Trust Your Gluten-Free Oats & Support A Gluten-Free Farm

Gluten-free oat field & Heart Mountain. Photo provided by Seaton Smith

Gluten-free oat field & Heart Mountain. Photo provided by Seaton Smith

Imagine a pile of dirt you swept to the middle of your kitchen. You set down the dustpan, pressing the lip into the floor while sweeping all that dirt into it. Then, you pick up the dustpan only to find a line of dirt that was left on the floor (that line is called a deedle — no joke). You groan and repeat the effort, but there’s still another deedle, albeit a smaller one. Do it again and there is still an even smaller deedle. And so you keep repeating until you feel you can’t see it anymore…but it’s still there.

Now imagine the floor is a delivery of oats and sweeping it up is the sorting method companies like General Mills and Quaker are using. Sweep (sort) as much of it as you want, but you’ll always have that deedle. I’m calling them: dirty oats.

It’s a sordid mess…

Thanks to Tricia Thompson of Gluten-Free Watchdog, she set out to compile a list of manufacturers and suppliers of clean oats — gluten-free oats grown under purity protocol, the only oats recommended for those of us with Celiac and NCGS. What she found were companies of gluten-free oat products were already using dirty oats.

Purity protocol/clean oats are grown from pure seed stock in fields that have not grown gluten containing grains. They are harvested with equipment, transported by trucks, and stored in grain towers that are gluten-free and have not done the same for gluten-full grains. Think of it as the perfect restaurant you dine in…everything they make your dinner in has never touched anything with gluten nor has it touched the work surfaces.

Mechanically sorted/dirty oats, are not safe for us by any means. You can put it through whatever test you want to get it below 20ppm, but they will always be dirty. To help you with this visual of these types of oats being dirty, I want you to take a second and go to this post from Gluten Dude, scroll down to the picture of the sorted grains. Those barley and wheat grains were mixed in with the oats. This is why I previously used the analogy of picking croutons out of your salad and still eating it. It’s the same thing.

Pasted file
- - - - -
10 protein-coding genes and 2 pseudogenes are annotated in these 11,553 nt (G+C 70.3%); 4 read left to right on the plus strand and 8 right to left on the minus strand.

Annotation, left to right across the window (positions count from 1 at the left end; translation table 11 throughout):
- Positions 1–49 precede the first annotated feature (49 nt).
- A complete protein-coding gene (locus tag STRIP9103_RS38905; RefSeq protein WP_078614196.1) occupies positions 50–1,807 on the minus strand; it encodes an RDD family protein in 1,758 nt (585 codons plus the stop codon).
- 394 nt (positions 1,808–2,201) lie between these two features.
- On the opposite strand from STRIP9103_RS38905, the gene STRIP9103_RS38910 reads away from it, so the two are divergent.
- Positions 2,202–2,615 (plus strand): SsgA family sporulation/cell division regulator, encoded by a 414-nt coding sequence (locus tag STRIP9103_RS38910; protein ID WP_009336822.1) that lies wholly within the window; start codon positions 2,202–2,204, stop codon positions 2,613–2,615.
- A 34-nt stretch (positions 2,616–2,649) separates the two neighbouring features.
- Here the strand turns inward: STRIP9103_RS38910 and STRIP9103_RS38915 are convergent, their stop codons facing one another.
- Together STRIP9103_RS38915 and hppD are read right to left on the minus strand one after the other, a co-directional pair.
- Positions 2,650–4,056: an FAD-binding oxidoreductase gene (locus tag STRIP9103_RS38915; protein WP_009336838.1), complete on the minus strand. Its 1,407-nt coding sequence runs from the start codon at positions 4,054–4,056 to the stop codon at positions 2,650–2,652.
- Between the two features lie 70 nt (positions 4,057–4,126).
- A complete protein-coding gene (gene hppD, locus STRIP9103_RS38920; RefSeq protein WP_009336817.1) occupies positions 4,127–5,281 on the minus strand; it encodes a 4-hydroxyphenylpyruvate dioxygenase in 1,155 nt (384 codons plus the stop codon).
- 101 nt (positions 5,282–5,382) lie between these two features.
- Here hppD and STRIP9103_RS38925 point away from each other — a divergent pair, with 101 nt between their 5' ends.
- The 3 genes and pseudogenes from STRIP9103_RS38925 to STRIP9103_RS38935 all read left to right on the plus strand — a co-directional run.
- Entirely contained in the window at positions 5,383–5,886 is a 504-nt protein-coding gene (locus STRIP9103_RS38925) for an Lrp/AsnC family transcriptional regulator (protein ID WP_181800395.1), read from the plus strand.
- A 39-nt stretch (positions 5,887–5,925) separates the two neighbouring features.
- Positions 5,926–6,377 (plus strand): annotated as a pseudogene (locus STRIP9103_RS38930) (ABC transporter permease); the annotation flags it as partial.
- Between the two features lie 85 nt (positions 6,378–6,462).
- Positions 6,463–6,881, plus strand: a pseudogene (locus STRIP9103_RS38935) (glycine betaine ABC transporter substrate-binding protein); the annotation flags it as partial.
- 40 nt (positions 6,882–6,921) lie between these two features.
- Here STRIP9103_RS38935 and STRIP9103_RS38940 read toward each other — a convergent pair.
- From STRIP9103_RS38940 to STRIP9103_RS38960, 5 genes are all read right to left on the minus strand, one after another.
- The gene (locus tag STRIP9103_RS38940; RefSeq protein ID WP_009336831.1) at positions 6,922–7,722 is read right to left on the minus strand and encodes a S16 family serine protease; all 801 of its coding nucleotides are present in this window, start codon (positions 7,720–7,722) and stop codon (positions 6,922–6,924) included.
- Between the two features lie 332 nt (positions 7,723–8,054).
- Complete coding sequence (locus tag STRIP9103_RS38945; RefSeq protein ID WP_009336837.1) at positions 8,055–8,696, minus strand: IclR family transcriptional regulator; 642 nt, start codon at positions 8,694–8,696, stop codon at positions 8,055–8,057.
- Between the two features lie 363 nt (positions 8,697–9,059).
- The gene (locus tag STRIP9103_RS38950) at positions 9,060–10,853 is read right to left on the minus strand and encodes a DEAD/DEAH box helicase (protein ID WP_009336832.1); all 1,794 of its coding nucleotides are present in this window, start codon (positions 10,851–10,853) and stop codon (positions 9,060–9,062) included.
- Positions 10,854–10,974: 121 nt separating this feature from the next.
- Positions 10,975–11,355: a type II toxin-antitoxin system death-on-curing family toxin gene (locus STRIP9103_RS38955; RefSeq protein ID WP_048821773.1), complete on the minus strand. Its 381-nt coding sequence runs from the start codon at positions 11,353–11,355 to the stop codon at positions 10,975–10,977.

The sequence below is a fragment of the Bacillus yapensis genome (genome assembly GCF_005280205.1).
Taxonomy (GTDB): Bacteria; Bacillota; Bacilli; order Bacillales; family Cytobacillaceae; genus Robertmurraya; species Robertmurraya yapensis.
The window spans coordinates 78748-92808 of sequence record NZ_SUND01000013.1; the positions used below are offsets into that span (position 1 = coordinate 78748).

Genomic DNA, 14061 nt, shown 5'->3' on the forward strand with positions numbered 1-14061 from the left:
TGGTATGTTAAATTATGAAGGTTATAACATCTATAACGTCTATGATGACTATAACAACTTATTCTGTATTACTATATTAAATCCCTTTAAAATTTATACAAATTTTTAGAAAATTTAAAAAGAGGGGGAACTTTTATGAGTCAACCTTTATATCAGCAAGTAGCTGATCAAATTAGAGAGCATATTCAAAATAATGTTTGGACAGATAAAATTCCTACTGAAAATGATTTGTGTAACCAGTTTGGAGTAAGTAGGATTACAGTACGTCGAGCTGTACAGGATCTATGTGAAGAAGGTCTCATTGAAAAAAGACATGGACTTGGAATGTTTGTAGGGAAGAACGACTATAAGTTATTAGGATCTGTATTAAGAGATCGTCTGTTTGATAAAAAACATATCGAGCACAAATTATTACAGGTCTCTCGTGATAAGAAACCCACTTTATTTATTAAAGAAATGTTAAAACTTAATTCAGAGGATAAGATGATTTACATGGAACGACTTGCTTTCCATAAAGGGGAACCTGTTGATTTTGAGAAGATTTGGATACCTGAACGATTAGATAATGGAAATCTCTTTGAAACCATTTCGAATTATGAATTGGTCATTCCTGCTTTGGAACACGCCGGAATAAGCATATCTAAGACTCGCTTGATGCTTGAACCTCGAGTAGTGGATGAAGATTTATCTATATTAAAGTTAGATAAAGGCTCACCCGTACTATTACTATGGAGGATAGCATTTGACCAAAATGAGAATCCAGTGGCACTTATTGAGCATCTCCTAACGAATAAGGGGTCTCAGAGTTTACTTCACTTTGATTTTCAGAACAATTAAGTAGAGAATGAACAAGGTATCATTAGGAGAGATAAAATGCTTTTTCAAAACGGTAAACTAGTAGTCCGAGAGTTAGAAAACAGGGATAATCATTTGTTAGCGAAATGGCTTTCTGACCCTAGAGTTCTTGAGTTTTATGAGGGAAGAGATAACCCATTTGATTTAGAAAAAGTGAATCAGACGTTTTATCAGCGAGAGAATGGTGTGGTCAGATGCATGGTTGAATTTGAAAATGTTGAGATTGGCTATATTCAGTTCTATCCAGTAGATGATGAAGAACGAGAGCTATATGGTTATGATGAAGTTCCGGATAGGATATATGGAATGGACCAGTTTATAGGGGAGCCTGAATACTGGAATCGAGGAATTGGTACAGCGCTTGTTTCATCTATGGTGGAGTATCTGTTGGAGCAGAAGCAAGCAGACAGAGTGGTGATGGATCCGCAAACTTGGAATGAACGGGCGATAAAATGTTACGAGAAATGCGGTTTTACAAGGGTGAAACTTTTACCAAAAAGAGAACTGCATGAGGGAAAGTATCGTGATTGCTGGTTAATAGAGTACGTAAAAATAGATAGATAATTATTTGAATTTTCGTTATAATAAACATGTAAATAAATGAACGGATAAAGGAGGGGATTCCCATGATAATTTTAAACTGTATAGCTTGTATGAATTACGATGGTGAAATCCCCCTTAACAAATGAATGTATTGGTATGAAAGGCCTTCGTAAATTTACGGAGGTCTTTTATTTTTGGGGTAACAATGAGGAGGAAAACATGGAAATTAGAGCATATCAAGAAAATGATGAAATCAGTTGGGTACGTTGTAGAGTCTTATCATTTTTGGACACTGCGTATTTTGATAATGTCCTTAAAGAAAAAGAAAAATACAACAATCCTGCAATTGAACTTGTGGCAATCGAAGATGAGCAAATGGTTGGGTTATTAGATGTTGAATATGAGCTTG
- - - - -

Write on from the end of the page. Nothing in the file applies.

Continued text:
Companies are turning to dirty oats, even ones we’ve trusted in the past (as you’ll see by their absence from the list GFW put together), and we’re getting sick for their increasing profit margins because the dirty oats are cheaper for them. If we continue to buy from companies using dirty oats, we’re lowering the demand for clean oats. It’s Economics 101 and there’s been a shift in the demand which has created an excess supply because it’s not being sold.

GFO dedicated gluten-free oat mill. Photo provided by Seaton Smith

GFO dedicated gluten-free oat mill. Photo provided by Seaton Smith

Right now, GF Harvest may be putting their 2016 crop on hold because of this shift — they still have clean oats stored, unsold. I had the pleasure of meeting Forrest Smith several years ago at the Allergy & Gluten-Free Expo. Forrest started growing oats and milling them with a countertop mill under purity protocol as part of an FFA entrepreneurship program in high school. He is passionate about providing our community with truly gluten-free oats; it’s in his eyes when he tells his story. He was diagnosed with Celiac at age 2 and many more in his family have been diagnosed since. The family founded GF Harvest in GF Harvest and handles the growing and milling of the gluten-free oats themselves. This is a true family farm that needs all of us to demand clean oats.

This is not a sponsored post and I am not benefitting from this post in any way. This is about awareness of our gluten-free food supply and support of a farm who does right by our community. If any other farmers of purity protocol oats openly stated they were in this position as well, I’d be supporting them without hesitation. These are the people who should be getting our dollars, not multi-million/billion dollar corporations who only want more money in their pockets.

Also understand that if we continue to buy from corporations using dirty oats, production of clean oats will end. We already give up a lot in our diets now, do we really want to give up one more thing because we aren’t using our collective voices and our money to keep the supply of clean oats in demand?

Please consider supporting the Smith family and their farm. They have a special starter pack of three different types of pure oats with free shipping and (while supplies last) a bonus. Go here for the special offer.

GF Harvest Amazon Store

Sunrise during field inspection. Photo provided by Seaton Smith

Sunrise during field inspection. Photo provided by Seaton Smith

Pissing In The Gluten-Free Cheerios